Patient and nurse perspectives on loss to follow-up in HIV care to inform the development of intervention strategies in the Sekhukhune District of the Limpopo province, South Africa

Project Significance

The intervention strategies developed in the study may help HIV-positive patients re-engage and remain in care. The study can be most beneficial with HIV education, skills building, and outreach programme strategies, this will in turn increase  knowledge needed to better attract and retain HIV-positive patients in care within respective clinics in all the sub-districts. The study could also be beneficial to the Greater Sekhukhune District as the intervention strategies developed in the study may help decrease the LTFU rate, AIDS related deaths and increase the rate of patients retained in care within the respective district. 


I am the finalising my data collection now, however, thus far barriers that contribute to patients defaulting in HIV care from the patients and nurse perspective involve, feeling better physically, traditional believes, religious beliefs, denial, lack of confidentiality by clinic staff and home based care workers. More data may still come up during the interviews that I an still to conduct. Below are the pictures of some of the areas where I travelled during my data collection.

Project History

Despite the South African government`s efforts to expand access to antiretroviral therapy services, from urban centres to resource-constrained rural communities, with the vision of zero new infections, and zero HIV- related deaths, there were 171, 733 HIV- related deaths in 2014 (Statistics South Africa, 2015).  Moreover, loss to follow-up care among HIV-positive people who are on antiretroviral treatment continues to be a significant problem. Furthermore, it is expected that the longer patients take antiretroviral medicines, the longer they will adhere to ART, be retained in care, and achieve high viral load suppression, which will lead to improved health, and reduced mortality rate. In the Sekhukhune District of South Africa, some sub-districts contain residents who live further than five kilometres from their nearest clinic, which inhibits patients` access to clinical therapy. For instance, Elias Motsoaledi Sub-District enjoys the greatest access, as 64% of the population can reach a clinic within a five kilometre radius. In Greater-Tubatse Sub-District, 45% of residents have close access to clinics. Makhuduthamaga Sub-District stands at 48%, Ephraim Mogale Sub-District at 47%, and Fetakgomo Sub-District at 51%. Sub-Districts where clinic access is further from residents’ homes may pose challenges to patients’ access to ART and may lead to patients` LTFU in HIV care (Sekhukhune Annual District Report, 2014). 

The rate of LTFU in the Sekhukhune district in Limpopo Province is 23%, which is greater than the South African National LTFU rate of 20% in the financial year 2013/2014 (Sekhukhune District Annual Report, 2014) .  Therefore, this project  focused on this district.

Figure 3 and Figure 4 illustrate loss to follow-up in the Sekhukhune District of Limpopo Province in South Africa. Figure 3 illustrates prevalence among HIV-positive patients on ART within five sub-districts of the Sekhukhune District LTFU. It illustrates the prevalence of LTFU for three annual quarters 2013-2014, beginning in 7/1/2013, 10/1/2013 and 1/1/2014).  It is noteworthy that for the quarter beginning 1/7/2013, the districts` LTFU rates were 22.3%, October 2013 saw the highest rate (25%) and for the quarter beginning 1/1/2014, the rate was (21%). There has thus been a 4% decrease of LTFU rates in the Greater Sekhukhune District. This slight decrease is not successful enough, however, considering South Africa`s health system vision, which is to retain all HIV-positive patients on ART in care.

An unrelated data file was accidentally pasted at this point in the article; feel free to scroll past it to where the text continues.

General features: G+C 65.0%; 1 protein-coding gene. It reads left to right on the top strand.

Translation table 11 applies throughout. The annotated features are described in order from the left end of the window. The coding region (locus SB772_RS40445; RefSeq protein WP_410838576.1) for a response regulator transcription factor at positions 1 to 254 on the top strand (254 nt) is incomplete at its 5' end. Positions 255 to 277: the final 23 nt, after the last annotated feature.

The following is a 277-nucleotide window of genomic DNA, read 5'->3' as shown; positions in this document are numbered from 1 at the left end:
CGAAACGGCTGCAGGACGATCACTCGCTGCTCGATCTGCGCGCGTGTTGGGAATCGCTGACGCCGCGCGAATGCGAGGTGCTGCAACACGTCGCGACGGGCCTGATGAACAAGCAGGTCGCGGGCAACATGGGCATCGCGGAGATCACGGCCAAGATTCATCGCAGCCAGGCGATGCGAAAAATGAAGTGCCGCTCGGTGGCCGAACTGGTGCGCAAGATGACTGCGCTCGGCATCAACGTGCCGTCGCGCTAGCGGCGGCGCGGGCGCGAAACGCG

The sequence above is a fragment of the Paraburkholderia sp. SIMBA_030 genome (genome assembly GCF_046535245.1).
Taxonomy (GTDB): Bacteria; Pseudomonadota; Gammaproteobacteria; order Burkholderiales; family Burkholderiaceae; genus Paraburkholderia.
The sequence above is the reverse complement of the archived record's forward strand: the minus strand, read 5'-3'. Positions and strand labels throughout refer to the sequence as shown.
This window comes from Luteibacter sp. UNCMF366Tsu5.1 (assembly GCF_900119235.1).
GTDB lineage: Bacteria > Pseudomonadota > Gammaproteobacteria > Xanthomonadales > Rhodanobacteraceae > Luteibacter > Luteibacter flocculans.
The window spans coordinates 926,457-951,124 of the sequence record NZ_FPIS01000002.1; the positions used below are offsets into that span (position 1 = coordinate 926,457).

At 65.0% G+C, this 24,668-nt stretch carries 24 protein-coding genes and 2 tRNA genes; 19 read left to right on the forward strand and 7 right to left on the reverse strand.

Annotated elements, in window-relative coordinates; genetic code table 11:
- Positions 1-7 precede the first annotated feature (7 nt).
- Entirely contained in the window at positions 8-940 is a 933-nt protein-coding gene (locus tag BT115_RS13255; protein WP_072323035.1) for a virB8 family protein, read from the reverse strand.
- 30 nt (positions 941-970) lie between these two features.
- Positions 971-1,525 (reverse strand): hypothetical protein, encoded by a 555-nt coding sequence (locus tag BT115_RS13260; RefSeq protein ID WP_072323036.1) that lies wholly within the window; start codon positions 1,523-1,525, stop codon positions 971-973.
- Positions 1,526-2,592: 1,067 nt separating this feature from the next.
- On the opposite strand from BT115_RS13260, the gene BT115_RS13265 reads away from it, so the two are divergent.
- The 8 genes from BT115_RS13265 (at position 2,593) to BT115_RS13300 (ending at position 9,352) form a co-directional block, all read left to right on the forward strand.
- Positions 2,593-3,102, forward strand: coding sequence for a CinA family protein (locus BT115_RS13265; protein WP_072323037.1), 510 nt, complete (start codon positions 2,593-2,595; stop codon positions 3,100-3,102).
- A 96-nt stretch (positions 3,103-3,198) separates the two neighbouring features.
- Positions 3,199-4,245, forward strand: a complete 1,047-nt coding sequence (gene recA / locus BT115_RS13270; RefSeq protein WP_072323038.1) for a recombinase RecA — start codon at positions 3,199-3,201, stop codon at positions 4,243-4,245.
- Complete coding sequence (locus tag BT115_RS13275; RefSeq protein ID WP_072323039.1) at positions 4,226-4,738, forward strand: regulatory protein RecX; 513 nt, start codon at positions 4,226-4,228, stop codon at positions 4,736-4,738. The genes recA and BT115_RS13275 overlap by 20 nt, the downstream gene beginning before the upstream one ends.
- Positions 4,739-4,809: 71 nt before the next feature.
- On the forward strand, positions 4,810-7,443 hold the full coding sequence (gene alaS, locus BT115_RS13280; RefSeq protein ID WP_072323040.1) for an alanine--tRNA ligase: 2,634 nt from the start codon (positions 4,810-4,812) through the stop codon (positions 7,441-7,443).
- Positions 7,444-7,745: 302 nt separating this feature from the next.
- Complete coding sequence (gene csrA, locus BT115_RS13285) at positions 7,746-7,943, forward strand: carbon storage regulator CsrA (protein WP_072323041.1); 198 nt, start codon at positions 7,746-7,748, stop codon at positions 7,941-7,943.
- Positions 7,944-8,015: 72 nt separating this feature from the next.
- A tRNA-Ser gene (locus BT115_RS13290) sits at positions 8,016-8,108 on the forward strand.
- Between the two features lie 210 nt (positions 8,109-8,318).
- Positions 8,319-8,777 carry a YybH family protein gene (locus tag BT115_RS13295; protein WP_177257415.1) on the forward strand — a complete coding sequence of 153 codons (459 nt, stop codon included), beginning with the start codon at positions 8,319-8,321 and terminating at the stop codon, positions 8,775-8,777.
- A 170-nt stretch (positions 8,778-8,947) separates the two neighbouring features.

Figure 4. Sekhukhune Inter- Sub-District Loss to Follow-Up at 3 months

(Sekhukhune District Annual Report, 2014)

Figure 4 illustrates clinic specific LTFU in the Sekhukhune District of Limpopo Province. It is important to note that the clinics presented in the graph are only some of the 124 health facilities (including 117 clinics and 7 hospitals) in the Sekhukhune District. However, in this figure it is evident that patients are increasingly lost to follow- up in care. In some clinics, such as Ngoabe Clinic and Riba Clinic, LTFU prevalence is higher, compared to other clinics. In contrast, there are clinics with no LTFU of patients at all. 

Several awareness campaigns have been conducted to help people realize the importance of adhering to antiretroviral treatment and retention in care.  Despite these campaigns, many patients have become lost to follow-up, putting their health and that of their communities at risk.  It is worth noting that the higher the rate of LTFU, the higher the prevalence of HIV- related deaths.  Furthermore, given the significant negative impact that default from treatment has on HIV- positive people and their families, the need to conduct this study was essential.

The results of this study will provide a better understanding of factors contributing to LTFU of HIV- positive people on ART, especially in the clinics with higher prevalence of neglected care.  Information from patients’ and nurses’ perspectives, combined with theories of health behaviour, informed the development of intervention strategies to help HIV positive people to re-engage and remain in care.


Figure 5. Clinic LTFU at 3 Months (Q1) January to March 2014 in Sekhukhune District, (Sekhukhune District Annual Report, 2014)


Sekhukhune District of the Limpopo province, South Africa